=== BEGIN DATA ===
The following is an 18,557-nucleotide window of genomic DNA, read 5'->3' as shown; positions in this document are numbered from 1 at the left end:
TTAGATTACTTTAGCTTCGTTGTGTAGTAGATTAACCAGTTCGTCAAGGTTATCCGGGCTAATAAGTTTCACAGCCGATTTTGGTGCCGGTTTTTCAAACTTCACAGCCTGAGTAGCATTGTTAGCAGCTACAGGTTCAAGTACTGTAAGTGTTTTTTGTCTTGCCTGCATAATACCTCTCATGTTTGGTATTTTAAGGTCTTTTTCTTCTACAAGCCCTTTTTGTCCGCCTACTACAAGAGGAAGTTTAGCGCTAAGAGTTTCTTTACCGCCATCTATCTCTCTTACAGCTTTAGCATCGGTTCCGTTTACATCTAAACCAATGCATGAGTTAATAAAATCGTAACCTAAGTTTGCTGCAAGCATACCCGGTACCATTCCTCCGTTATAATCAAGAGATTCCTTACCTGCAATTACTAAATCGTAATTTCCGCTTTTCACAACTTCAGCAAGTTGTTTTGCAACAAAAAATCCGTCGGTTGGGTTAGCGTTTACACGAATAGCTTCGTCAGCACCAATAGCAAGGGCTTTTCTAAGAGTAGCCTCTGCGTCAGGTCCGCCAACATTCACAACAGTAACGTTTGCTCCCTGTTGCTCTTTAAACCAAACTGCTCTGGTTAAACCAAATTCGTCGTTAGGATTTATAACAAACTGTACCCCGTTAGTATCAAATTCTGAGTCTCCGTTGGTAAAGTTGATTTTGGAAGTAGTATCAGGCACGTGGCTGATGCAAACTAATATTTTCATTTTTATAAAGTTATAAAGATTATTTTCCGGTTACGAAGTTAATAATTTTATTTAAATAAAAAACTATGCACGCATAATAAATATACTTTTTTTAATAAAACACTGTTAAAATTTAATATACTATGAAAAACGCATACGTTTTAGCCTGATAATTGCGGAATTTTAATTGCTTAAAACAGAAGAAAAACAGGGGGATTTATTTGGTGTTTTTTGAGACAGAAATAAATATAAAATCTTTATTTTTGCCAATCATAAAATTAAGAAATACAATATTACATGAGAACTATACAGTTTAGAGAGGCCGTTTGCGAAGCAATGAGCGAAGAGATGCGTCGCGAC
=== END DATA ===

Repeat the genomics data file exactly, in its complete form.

The following is an 18,557-nucleotide window of genomic DNA, read 5'->3' as shown; positions in this document are numbered from 1 at the left end:
TTAGATTACTTTAGCTTCGTTGTGTAGTAGATTAACCAGTTCGTCAAGGTTATCCGGGCTAATAAGTTTCACAGCCGATTTTGGTGCCGGTTTTTCAAACTTCACAGCCTGAGTAGCATTGTTAGCAGCTACAGGTTCAAGTACTGTAAGTGTTTTTTGTCTTGCCTGCATAATACCTCTCATGTTTGGTATTTTAAGGTCTTTTTCTTCTACAAGCCCTTTTTGTCCGCCTACTACAAGAGGAAGTTTAGCGCTAAGAGTTTCTTTACCGCCATCTATCTCTCTTACAGCTTTAGCATCGGTTCCGTTTACATCTAAACCAATGCATGAGTTAATAAAATCGTAACCTAAGTTTGCTGCAAGCATACCCGGTACCATTCCTCCGTTATAATCAAGAGATTCCTTACCTGCAATTACTAAATCGTAATTTCCGCTTTTCACAACTTCAGCAAGTTGTTTTGCAACAAAAAATCCGTCGGTTGGGTTAGCGTTTACACGAATAGCTTCGTCAGCACCAATAGCAAGGGCTTTTCTAAGAGTAGCCTCTGCGTCAGGTCCGCCAACATTCACAACAGTAACGTTTGCTCCCTGTTGCTCTTTAAACCAAACTGCTCTGGTTAAACCAAATTCGTCGTTAGGATTTATAACAAACTGTACCCCGTTAGTATCAAATTCTGAGTCTCCGTTGGTAAAGTTGATTTTGGAAGTAGTATCAGGCACGTGGCTGATGCAAACTAATATTTTCATTTTTATAAAGTTATAAAGATTATTTTCCGGTTACGAAGTTAATAATTTTATTTAAATAAAAAACTATGCACGCATAATAAATATACTTTTTTTAATAAAACACTGTTAAAATTTAATATACTATGAAAAACGCATACGTTTTAGCCTGATAATTGCGGAATTTTAATTGCTTAAAACAGAAGAAAAACAGGGGGATTTATTTGGTGTTTTTTGAGACAGAAATAAATATAAAATCTTTATTTTTGCCAATCATAAAATTAAGAAATACAATATTACATGAGAACTATACAGTTTAGAGAGGCCGTTTGCGAAGCAATGAGCGAAGAGATGCGTCGCGAC